Canonical, the company behind the Ubuntu open-source operating system, is moving to HR technology as service as it expands its world-wide business.
The company, which has grown from a startup to a 600-strong business in 10 years, is replacing home-grown software and spreadsheets with a single company-wide HR system.
“We got to the point where we could not scale,” said Steve George (pictured), vice-president of operations at Canonical. “We simply could not move forward in what we wanted to achieve with our previous set of systems.”
Limitations of existing HR technology
Canonical began looking for alternative HR technology in November last year after it became clear that the company had outgrown its existing HR systems.
“There was too much manual inputting. And because the data stores were not synchronised correctly, we were not confident that the data was reliable,” he said.
The systems were also difficult for employees to use, requiring them to phone the HR department if they wanted to update their contact details, for example.
Search for replacement system
Canonical evaluated HR technology from a range of IT suppliers, including Microsoft and Oracle.
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The priority was to find a HR system that was flexible, could automate workflows and be integrated into other software packages, said George.
Avoiding supplier “lock-in” was another priority.
“We are a mid-sized software company and we are growing rapidly. I don’t want to be locked into a particular package. I need to have flexibility for the business. Something that offered all the capabilities, but the data was inaccessible, was not something I wanted to do,” he said.
The company produced a shortlist of four potential suppliers and tested their technology in a series of trials, using real company data, between January and March 2014.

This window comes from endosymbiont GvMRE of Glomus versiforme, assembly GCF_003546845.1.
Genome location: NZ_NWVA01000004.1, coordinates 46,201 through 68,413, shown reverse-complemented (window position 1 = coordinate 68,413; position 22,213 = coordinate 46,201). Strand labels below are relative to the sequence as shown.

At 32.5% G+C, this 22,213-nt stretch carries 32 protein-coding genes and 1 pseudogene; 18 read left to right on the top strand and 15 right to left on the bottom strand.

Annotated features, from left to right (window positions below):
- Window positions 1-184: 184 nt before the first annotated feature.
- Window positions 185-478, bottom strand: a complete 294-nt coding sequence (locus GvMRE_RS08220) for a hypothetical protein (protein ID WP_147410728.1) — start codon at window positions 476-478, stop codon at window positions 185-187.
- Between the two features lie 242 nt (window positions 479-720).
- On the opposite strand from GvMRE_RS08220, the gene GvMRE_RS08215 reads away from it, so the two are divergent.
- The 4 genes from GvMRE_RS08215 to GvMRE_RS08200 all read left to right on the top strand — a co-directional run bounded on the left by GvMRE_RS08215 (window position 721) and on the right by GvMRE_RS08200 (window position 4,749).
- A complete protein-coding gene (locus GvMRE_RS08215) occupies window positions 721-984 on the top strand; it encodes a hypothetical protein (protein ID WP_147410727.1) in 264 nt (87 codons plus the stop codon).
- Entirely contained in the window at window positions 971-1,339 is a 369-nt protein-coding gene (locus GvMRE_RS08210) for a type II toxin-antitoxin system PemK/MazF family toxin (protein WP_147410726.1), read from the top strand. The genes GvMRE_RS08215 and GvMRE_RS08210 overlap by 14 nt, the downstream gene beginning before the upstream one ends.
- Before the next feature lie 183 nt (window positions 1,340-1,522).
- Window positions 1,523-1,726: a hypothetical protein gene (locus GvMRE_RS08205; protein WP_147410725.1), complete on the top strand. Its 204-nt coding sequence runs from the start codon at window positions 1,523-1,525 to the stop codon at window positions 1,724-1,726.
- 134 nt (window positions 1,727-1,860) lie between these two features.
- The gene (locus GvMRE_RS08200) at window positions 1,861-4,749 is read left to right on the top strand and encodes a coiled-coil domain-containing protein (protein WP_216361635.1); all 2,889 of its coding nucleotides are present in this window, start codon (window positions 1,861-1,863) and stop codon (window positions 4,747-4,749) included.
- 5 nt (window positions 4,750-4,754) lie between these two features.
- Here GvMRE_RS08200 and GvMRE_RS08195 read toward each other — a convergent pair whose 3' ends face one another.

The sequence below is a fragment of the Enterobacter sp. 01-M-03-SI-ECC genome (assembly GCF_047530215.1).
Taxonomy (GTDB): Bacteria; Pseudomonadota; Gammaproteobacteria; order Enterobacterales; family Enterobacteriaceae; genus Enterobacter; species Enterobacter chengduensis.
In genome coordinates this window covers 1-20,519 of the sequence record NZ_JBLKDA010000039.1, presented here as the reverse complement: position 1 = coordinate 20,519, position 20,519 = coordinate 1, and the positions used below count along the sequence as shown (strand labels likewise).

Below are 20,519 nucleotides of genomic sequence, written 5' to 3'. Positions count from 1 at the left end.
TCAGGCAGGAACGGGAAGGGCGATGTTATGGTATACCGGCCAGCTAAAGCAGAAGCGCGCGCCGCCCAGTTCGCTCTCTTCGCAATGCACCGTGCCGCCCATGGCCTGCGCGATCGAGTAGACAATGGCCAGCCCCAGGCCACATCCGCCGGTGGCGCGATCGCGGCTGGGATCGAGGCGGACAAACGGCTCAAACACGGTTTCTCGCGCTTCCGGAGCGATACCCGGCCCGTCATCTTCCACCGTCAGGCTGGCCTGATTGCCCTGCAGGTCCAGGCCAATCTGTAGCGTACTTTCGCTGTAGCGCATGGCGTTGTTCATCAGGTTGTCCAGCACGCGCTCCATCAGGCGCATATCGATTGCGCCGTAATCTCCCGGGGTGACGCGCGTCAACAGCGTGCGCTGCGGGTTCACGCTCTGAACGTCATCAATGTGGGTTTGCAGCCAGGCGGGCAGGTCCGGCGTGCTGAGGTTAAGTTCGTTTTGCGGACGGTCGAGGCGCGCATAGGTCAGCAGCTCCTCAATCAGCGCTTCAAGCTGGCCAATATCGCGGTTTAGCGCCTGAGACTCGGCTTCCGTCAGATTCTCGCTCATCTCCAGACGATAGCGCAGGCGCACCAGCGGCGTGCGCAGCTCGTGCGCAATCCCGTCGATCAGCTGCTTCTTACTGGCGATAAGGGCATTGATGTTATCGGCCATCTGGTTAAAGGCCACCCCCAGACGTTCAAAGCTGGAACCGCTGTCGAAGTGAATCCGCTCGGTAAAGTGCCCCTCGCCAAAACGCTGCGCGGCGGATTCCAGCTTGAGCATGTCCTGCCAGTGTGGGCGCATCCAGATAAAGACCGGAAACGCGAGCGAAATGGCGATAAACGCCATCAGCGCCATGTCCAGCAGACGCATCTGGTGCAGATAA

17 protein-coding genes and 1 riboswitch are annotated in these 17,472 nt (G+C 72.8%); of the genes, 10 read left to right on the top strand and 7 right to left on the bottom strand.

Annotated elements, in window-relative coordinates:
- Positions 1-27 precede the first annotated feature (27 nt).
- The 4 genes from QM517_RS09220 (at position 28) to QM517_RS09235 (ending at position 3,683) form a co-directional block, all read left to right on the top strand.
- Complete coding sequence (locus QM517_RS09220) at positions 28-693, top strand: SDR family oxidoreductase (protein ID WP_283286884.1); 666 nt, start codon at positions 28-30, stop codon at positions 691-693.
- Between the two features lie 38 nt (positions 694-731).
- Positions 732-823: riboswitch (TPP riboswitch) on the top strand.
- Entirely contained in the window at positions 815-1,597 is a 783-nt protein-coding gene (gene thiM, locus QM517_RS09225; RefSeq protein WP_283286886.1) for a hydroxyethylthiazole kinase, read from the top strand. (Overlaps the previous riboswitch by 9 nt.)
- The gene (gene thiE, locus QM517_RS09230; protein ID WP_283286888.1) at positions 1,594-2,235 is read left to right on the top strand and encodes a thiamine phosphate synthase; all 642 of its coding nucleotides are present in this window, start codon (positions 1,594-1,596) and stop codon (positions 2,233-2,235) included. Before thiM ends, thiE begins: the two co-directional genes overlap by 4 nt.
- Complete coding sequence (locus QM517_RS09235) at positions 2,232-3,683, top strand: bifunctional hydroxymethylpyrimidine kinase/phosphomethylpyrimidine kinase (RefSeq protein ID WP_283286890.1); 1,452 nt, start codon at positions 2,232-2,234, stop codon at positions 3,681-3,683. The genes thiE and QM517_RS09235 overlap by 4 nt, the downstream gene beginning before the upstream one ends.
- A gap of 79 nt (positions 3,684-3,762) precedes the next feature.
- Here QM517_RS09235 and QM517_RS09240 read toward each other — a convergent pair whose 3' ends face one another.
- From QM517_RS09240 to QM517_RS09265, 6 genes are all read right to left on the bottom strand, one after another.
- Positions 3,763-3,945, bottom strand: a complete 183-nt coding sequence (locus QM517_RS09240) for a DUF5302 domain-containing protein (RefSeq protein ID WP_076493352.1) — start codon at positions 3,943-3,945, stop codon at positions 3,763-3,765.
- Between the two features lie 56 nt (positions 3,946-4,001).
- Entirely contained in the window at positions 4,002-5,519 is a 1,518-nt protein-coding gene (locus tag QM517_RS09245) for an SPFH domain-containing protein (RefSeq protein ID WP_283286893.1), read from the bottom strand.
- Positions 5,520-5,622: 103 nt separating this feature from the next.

Canonical chose an HR system from Fairsail, a Reading-based company that provides online HR services to a wide range of IT and technology companies.
“They are one of the new suppliers in this space, and they are still orientated towards innovation, and adding new capabilities, and they were aware of the challenges we were facing as a mid-sized organisation,” said George.
The company plans to use Fairsail’s talent-management capabilities to record and track employees; skills and development plans, and their training preferences.
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Many people benefit from formal training, but others learn more effectively from working on special projects, while for some, being assigned a mentor is more effective, said George.
“Ultimately it is about being able to successfully drive innovation in the business,” he said. “People need to be challenged. We need to understand what they are interested in and how they are motivated.”
The project has given Canonical confidence that its HR records are accurate and up to date. Employees, many of whom work from home, can access the HR system over the internet, book holidays and keep their personal details up to date.
The system has also saved the IT team time, George revealed: “I have had to put in far less effort to keep systems up and running. I have been able to shut down systems and I have had fewer issues over data quality."
Canonical plans to develop the platform by centralising its payroll reporting across the 20 countries, beginning this year. It also has plans to use the system to track the pensions of its employees.
Cleaning the HR data, which was stored in multiple locations, proved to be the most difficult challenge in rolling out the Fairsail system.
“Making sure the data was clean and correct and output into a format we could use go use, that was the number one issue,” he said.